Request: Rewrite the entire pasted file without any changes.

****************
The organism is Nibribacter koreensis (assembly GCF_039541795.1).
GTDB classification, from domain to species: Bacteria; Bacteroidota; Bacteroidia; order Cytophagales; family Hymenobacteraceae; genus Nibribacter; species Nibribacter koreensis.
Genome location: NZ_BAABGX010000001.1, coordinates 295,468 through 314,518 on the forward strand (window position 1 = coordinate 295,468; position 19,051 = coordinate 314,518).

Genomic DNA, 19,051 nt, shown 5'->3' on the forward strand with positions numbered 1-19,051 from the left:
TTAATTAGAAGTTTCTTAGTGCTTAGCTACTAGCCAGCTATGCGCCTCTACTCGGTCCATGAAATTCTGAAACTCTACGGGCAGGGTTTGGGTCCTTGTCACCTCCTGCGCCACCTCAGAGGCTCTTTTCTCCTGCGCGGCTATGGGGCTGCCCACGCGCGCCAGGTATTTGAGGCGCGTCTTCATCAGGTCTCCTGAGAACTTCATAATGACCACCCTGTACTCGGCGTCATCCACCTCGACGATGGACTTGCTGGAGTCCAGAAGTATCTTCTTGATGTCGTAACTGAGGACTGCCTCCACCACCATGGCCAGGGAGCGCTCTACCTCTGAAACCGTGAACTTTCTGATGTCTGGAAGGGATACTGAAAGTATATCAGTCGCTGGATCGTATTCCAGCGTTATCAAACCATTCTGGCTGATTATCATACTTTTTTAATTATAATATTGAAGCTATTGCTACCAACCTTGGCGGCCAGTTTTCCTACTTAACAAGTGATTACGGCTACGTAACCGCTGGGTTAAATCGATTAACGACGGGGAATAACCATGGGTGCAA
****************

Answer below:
The organism is Nibribacter koreensis (assembly GCF_039541795.1).
GTDB classification, from domain to species: Bacteria; Bacteroidota; Bacteroidia; order Cytophagales; family Hymenobacteraceae; genus Nibribacter; species Nibribacter koreensis.
Genome location: NZ_BAABGX010000001.1, coordinates 295,468 through 314,518 on the forward strand (window position 1 = coordinate 295,468; position 19,051 = coordinate 314,518).

Genomic DNA, 19,051 nt, shown 5'->3' on the forward strand with positions numbered 1-19,051 from the left:
TTAATTAGAAGTTTCTTAGTGCTTAGCTACTAGCCAGCTATGCGCCTCTACTCGGTCCATGAAATTCTGAAACTCTACGGGCAGGGTTTGGGTCCTTGTCACCTCCTGCGCCACCTCAGAGGCTCTTTTCTCCTGCGCGGCTATGGGGCTGCCCACGCGCGCCAGGTATTTGAGGCGCGTCTTCATCAGGTCTCCTGAGAACTTCATAATGACCACCCTGTACTCGGCGTCATCCACCTCGACGATGGACTTGCTGGAGTCCAGAAGTATCTTCTTGATGTCGTAACTGAGGACTGCCTCCACCACCATGGCCAGGGAGCGCTCTACCTCTGAAACCGTGAACTTTCTGATGTCTGGAAGGGATACTGAAAGTATATCAGTCGCTGGATCGTATTCCAGCGTTATCAAACCATTCTGGCTGATTATCATACTTTTTTAATTATAATATTGAAGCTATTGCTACCAACCTTGGCGGCCAGTTTTCCTACTTAACAAGTGATTACGGCTACGTAACCGCTGGGTTAAATCGATTAACGACGGGGAATAACCATGGGTGCAA